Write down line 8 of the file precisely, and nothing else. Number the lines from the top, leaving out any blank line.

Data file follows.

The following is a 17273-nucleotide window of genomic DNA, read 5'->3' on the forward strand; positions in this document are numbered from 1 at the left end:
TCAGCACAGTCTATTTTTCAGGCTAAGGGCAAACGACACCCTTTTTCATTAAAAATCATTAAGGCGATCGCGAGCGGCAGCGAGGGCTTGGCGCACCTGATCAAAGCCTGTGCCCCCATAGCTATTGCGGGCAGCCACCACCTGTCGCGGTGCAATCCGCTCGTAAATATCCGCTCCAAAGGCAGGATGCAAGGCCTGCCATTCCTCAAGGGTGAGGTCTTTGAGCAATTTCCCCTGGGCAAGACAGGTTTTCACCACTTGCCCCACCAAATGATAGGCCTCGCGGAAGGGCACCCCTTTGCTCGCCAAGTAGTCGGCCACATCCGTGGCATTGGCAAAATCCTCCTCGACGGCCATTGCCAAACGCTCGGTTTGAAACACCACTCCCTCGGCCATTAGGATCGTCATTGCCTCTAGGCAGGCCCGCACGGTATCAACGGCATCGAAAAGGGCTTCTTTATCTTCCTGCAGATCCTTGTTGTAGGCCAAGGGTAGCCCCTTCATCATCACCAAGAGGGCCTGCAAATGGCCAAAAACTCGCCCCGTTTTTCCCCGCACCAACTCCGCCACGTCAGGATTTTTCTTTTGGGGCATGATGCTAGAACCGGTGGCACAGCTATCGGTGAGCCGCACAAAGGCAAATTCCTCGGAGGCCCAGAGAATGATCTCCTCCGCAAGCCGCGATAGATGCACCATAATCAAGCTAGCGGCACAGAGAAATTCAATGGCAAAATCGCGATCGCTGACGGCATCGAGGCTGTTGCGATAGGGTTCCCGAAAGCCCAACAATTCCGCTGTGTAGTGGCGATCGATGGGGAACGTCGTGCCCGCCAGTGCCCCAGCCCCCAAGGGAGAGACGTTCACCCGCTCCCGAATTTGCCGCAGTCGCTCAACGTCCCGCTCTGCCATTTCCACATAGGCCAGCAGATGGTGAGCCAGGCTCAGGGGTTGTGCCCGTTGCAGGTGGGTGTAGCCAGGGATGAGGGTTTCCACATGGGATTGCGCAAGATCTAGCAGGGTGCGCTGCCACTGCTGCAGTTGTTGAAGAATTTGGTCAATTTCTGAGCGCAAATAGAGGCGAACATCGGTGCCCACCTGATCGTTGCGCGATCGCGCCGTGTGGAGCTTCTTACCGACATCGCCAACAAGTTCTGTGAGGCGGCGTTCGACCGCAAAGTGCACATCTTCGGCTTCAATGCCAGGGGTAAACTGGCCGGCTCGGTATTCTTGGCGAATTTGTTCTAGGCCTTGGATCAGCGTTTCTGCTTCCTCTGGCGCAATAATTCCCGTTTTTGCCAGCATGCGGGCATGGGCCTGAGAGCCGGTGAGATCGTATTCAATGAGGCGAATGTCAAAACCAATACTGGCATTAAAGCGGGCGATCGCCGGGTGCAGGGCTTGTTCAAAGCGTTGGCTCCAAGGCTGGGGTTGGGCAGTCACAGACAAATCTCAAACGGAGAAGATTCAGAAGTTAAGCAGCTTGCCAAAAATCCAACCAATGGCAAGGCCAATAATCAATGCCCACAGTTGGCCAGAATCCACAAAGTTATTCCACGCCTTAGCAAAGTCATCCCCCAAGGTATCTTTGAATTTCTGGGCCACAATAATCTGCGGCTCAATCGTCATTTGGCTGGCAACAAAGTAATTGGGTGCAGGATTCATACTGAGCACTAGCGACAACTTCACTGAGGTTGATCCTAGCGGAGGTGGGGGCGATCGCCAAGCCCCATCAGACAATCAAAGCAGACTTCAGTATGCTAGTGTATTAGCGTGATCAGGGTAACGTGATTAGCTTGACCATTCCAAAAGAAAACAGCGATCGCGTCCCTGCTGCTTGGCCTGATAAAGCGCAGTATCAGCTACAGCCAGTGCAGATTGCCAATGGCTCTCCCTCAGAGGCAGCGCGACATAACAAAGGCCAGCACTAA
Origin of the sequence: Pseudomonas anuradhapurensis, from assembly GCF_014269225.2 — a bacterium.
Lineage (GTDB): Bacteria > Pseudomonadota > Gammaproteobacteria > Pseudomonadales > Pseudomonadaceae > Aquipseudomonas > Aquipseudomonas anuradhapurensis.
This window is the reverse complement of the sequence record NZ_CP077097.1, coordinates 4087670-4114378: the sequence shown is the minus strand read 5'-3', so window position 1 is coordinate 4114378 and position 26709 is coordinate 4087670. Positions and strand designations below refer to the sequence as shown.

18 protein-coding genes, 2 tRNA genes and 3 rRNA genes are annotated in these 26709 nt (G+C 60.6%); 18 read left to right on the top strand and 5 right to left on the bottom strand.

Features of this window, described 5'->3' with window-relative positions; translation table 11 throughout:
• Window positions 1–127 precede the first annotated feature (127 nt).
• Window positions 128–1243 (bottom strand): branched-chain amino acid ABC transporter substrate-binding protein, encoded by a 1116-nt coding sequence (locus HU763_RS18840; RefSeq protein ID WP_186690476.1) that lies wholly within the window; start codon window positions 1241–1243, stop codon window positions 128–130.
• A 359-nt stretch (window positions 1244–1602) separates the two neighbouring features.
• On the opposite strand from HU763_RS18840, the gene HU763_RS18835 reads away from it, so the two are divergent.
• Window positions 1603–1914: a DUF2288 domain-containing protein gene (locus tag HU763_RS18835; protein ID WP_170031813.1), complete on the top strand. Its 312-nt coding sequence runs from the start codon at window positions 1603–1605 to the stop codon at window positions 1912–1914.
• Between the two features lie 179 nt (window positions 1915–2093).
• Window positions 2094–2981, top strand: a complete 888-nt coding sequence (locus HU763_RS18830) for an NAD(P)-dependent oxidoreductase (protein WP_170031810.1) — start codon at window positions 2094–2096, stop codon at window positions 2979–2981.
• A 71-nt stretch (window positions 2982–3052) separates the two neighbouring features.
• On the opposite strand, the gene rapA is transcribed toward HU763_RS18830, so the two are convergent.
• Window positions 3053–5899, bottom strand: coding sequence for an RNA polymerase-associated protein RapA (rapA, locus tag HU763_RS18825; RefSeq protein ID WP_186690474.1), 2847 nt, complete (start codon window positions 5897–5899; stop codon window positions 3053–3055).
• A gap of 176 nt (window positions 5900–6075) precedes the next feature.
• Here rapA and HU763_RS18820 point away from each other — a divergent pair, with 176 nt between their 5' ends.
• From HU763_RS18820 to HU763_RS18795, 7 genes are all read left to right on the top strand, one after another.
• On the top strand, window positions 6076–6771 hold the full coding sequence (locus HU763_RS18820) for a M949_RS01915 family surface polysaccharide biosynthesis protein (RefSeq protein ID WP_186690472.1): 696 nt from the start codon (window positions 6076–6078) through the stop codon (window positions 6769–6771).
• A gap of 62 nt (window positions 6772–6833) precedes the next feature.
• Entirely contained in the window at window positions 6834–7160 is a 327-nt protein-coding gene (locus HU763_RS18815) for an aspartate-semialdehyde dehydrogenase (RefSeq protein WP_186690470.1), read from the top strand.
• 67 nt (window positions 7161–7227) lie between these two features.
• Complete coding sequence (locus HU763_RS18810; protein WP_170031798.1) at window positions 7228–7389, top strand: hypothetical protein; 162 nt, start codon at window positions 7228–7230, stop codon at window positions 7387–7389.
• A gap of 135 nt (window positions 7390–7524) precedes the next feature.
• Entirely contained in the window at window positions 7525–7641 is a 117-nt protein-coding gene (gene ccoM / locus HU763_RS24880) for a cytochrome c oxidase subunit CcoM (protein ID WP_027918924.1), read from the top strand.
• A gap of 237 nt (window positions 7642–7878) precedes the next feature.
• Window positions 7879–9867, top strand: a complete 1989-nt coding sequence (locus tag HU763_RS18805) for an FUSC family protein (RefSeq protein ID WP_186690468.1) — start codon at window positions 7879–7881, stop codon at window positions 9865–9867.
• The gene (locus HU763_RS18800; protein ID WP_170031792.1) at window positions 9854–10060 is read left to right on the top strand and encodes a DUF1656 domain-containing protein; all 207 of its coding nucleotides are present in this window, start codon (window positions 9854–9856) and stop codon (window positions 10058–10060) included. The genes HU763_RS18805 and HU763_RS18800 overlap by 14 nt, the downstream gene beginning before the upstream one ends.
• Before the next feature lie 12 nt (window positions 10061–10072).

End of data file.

• Window positions 1–127 precede the first annotated feature (127 nt).